My current home doesn't have a verandah but I'd like it to! A long porch surrounding the entire house. With a porch swing, potted blueberry plants, and a long strong dog laying at my feet. The sweet smell of lrosemary and freshly-turned soil wafting across my yard. The chickens clucking contentedly as they scratch for goodies in the fertile dirt. Knowing we have a full root cellar, trees in the orchard about to drop their bounty, and soup made all from hand-picked harvests bubbling in the crockpot. Heaven.

Please move with me over to my current blog, www.rosemary-ridge.blogspot.com ... thank you!

Chicken and Seedling and Pen Update

Thought maybe I'd post a few pictures this morning....

The above picture of the yellow pool shows the plants we're growing indoors. Using a yellow kiddie pool, didn't poke holes in it, filled it with compost and dirty, and transplanted some mesclun seedlings on the right, and in the middle... nasturtiums and strawberries. On the left, which you obviously can't see, are seeds I planted for radishes, Danvers Half-Long carrots (short roots) and bunching onions (scallions).

This is a pic of the seedlings sitting in my east-facing bedroom, what we call the "green room" or "garden room". As you can tell, I have lots of tomato seedlings, cabbage, bell peppers, and much more. Really waiting for this snowy weather to finish so I can get out and fill up the garden (which I haven't finished getting ready yet).

The above is a picture of what the space looked like before the guys got very far with building the chicken coops and goat pen. Took them 2 days to get very far.

The above is a picture of what our goat pen looks like now that it's mostly finished. Plenty of room in the 4x16 enclosed house (yes, it has uncovered areas for good ventilation). Sturdy gate. Can't see the poultry fencing along the perimeter. Still to do: stack some bales of hay in the back of the house, place the water bucket ... where?, and install a scrap gate along the left wall to hook on the feed buckets. Other than that... it's sturdy and functional. Not by any means purty but will work for us. Should have the goats in it by weekend.

The above is a picture of our quail egg incubator. Yeah, we got that cheapo thing. Hard to keep the temp steady so I'm constantly checking and adjusting the foil around it. Then every time I take off the lid to turn the eggs (twice a day), the temp drops 10-15 degrees so really have to watch it then. Have it in the garden bedroom's bathroom so it won't be disturbed. Gonna have to find a better place for it the next time. Anyway, there are the 4 fertilized bobwhite quail eggs that came with it. They take 23 days to hatch, and our coturnix quail will only take 18-19 days. So... if Pecka gives me an egg today and tomorrow, we'll place them in the incubator tomorrow night. Should all hatch on Monday, Jun 7. Here's hoping!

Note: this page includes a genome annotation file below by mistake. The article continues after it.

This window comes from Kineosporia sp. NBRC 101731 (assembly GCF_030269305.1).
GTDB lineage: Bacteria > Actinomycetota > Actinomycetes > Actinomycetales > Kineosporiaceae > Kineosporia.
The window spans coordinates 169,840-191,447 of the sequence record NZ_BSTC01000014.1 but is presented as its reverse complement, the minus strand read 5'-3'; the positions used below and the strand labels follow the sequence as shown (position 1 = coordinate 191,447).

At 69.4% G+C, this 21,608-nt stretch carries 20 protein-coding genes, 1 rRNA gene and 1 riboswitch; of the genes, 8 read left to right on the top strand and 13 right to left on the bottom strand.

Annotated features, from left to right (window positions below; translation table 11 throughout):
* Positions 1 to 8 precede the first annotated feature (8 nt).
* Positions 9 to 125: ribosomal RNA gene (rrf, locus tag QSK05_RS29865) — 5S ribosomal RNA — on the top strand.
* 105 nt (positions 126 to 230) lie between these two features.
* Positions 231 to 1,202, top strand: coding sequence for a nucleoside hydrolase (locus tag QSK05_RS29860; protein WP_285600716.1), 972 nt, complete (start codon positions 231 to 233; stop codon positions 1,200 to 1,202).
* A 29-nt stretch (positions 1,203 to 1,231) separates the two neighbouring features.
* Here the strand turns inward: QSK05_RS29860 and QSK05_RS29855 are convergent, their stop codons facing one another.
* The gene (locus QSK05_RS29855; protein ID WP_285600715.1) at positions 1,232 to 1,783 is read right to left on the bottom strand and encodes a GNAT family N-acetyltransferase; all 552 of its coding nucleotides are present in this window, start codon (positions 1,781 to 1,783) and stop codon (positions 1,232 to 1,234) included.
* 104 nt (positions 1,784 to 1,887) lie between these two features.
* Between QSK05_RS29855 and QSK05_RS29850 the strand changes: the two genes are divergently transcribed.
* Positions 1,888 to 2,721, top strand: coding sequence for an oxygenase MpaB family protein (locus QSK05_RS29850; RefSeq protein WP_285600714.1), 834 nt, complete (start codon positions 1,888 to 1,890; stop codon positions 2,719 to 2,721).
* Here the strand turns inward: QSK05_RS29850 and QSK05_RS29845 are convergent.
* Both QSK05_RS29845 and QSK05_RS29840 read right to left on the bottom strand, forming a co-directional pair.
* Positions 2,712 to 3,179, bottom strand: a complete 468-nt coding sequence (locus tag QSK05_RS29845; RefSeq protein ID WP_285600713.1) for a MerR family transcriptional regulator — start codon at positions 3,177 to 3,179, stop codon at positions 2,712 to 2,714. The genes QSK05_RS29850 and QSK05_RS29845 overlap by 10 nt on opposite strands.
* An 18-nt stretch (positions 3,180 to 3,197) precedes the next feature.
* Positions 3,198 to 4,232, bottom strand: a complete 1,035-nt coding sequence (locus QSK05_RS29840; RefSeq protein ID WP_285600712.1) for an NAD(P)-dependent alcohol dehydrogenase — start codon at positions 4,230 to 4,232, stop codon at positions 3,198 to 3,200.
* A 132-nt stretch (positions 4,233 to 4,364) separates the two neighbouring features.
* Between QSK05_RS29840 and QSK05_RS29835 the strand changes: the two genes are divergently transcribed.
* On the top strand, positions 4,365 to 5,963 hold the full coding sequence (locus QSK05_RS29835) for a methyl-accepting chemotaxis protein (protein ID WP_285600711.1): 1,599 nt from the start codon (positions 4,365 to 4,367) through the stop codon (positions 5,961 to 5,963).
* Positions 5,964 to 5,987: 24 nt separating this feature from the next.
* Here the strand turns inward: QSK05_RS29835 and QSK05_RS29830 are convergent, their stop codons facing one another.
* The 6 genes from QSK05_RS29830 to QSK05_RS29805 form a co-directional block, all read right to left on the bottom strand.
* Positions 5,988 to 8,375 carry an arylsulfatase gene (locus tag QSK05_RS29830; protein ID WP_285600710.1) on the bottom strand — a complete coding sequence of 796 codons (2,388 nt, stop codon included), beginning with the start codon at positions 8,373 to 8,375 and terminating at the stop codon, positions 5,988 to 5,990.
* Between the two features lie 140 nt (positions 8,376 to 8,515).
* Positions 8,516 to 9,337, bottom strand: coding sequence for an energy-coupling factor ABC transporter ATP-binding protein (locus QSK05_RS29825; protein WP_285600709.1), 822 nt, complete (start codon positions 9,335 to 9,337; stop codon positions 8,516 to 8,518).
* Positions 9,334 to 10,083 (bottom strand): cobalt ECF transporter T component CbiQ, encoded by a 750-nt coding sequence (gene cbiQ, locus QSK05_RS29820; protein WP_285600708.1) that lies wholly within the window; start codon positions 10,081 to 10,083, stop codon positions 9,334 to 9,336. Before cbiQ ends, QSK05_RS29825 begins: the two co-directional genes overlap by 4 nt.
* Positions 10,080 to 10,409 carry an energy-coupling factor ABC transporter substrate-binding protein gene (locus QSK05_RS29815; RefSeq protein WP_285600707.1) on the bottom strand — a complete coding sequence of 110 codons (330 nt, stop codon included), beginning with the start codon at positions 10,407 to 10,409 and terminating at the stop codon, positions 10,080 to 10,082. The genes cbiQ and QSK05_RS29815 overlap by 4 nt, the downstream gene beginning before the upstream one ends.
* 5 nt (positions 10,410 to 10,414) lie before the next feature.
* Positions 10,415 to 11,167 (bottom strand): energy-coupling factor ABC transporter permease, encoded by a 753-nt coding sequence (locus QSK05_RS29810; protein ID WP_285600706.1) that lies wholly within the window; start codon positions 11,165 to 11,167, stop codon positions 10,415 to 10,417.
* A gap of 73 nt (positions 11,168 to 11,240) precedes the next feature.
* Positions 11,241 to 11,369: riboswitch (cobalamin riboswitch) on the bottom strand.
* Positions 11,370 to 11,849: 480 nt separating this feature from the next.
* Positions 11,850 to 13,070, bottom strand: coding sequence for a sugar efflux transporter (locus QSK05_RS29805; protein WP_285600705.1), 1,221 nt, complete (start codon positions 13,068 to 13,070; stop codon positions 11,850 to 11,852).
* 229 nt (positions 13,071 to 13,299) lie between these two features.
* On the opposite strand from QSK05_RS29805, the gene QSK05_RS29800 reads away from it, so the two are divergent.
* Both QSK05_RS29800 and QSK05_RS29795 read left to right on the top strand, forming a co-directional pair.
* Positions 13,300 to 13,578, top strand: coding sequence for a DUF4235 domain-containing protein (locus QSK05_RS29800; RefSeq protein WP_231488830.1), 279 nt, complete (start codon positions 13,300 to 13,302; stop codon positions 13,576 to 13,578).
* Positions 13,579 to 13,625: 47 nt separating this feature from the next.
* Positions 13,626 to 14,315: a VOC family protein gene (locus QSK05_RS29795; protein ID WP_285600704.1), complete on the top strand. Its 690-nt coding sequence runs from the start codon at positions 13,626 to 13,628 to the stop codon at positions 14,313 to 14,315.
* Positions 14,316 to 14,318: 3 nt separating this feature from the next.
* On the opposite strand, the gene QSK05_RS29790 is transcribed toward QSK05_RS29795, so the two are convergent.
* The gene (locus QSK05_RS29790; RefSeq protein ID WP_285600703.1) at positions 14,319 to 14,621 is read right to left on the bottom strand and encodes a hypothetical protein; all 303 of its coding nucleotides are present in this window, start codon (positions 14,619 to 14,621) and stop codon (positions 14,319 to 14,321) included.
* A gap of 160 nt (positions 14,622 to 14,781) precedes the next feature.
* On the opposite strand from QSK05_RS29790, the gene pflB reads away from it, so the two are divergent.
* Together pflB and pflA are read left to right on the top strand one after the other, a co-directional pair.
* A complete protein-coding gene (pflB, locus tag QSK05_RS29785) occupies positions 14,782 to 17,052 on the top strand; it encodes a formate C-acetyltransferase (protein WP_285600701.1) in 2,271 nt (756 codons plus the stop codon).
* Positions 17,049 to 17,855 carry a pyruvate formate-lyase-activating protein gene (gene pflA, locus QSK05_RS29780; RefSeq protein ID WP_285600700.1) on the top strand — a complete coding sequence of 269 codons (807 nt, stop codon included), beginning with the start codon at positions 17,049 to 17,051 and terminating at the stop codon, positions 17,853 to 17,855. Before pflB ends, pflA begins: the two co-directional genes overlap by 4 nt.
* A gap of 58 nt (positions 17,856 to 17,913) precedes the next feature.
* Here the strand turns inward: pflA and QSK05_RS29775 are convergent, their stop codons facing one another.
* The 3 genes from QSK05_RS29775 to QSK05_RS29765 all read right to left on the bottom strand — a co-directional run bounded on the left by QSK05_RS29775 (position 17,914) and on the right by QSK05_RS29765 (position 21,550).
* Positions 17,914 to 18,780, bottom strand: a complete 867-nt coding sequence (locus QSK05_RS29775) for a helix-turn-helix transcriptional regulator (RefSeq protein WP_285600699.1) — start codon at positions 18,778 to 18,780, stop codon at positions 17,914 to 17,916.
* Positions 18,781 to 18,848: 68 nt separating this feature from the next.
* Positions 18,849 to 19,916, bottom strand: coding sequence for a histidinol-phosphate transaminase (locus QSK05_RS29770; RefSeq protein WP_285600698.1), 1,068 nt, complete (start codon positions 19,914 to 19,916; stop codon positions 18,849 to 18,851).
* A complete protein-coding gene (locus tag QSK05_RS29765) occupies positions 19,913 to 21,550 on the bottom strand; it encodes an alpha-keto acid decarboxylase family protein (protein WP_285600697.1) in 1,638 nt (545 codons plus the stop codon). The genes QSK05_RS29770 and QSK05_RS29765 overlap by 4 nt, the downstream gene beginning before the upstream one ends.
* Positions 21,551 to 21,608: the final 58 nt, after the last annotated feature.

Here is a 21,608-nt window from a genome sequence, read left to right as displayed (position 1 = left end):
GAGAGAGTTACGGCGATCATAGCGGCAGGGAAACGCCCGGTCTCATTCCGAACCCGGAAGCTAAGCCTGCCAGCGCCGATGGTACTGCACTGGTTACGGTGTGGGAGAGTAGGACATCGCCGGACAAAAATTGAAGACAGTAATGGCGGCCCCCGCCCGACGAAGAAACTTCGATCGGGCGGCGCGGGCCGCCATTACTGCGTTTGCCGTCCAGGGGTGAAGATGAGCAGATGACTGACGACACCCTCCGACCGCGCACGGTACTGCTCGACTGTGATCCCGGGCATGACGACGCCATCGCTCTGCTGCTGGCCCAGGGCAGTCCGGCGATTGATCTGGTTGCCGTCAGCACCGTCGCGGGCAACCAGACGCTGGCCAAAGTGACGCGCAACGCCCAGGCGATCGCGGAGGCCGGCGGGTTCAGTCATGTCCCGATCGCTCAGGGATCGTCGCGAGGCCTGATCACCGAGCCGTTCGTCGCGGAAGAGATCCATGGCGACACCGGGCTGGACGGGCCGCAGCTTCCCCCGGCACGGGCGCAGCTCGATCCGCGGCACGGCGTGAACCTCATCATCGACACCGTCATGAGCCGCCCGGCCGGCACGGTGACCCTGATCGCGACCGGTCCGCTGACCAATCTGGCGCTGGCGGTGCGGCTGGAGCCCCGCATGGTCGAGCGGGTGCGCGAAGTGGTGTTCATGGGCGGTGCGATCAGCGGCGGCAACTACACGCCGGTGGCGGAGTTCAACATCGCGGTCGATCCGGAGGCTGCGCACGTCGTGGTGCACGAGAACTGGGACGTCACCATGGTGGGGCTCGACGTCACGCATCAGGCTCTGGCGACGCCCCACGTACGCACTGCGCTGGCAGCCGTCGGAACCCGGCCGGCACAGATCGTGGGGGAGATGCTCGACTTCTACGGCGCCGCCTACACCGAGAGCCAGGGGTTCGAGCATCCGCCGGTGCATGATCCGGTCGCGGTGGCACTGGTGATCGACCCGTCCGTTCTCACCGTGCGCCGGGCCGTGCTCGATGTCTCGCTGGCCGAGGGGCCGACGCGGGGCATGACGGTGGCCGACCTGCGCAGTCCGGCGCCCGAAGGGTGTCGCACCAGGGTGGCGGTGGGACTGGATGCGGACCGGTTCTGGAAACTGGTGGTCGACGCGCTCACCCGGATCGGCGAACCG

Wanna see a pic? This is Henny Penny, the laying Araucana (easter egger) hen we got two Sundays ago. She gives about 6 eggs every 7 days. She's finally gotten used to us, and knows when we open the back door of the little temporary "isolation" coop that she'll get a treat ... whether it's a big red wiggler worm, or a handful of cracked corn or oats, or an apple core ... she's excited to see us!

Speaking of hens ... here's a picture of 4 of Henny Penny's light green chicken eggs, compared to 5 of Pecka's quail eggs. I love the contrast!


And here's a pic of the Kid's dinner the other night ... one chicken egg and 3 quail eggs. Notice the beautiful intense yellow-orange yolks and firm whites. Not sure you can see but the inside of the quail eggs is a light blue, and the inside of the light green chicken egg is ... light green! How cool is that?!?! Saved the eggshells to crush and give back to the chicken and quail. Good source of calcium to make more eggs.

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Remember ... please plant a nut or fruit tree today.

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